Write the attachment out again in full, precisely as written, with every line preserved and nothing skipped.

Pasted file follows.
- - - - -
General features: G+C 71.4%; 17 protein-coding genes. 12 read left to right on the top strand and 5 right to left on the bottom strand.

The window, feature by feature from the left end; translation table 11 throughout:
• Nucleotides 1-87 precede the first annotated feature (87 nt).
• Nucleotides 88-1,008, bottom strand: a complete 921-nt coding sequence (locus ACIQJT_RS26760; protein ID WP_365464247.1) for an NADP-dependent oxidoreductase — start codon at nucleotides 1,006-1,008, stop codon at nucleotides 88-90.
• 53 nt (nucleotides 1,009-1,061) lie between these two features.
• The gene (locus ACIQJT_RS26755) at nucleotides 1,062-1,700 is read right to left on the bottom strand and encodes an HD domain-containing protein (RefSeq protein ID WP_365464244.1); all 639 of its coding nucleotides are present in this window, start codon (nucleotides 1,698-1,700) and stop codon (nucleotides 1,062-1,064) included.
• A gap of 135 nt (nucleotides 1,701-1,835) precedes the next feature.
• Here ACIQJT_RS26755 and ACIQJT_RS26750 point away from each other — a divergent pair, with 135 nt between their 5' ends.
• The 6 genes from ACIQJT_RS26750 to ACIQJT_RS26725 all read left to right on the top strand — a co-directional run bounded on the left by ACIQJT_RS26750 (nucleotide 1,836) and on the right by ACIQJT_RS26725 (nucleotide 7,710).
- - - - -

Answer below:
General features: G+C 71.4%; 17 protein-coding genes. 12 read left to right on the top strand and 5 right to left on the bottom strand.

The window, feature by feature from the left end; translation table 11 throughout:
• Nucleotides 1-87 precede the first annotated feature (87 nt).
• Nucleotides 88-1,008, bottom strand: a complete 921-nt coding sequence (locus ACIQJT_RS26760; protein ID WP_365464247.1) for an NADP-dependent oxidoreductase — start codon at nucleotides 1,006-1,008, stop codon at nucleotides 88-90.
• 53 nt (nucleotides 1,009-1,061) lie between these two features.
• The gene (locus ACIQJT_RS26755) at nucleotides 1,062-1,700 is read right to left on the bottom strand and encodes an HD domain-containing protein (RefSeq protein ID WP_365464244.1); all 639 of its coding nucleotides are present in this window, start codon (nucleotides 1,698-1,700) and stop codon (nucleotides 1,062-1,064) included.
• A gap of 135 nt (nucleotides 1,701-1,835) precedes the next feature.
• Here ACIQJT_RS26755 and ACIQJT_RS26750 point away from each other — a divergent pair, with 135 nt between their 5' ends.
• The 6 genes from ACIQJT_RS26750 to ACIQJT_RS26725 all read left to right on the top strand — a co-directional run bounded on the left by ACIQJT_RS26750 (nucleotide 1,836) and on the right by ACIQJT_RS26725 (nucleotide 7,710).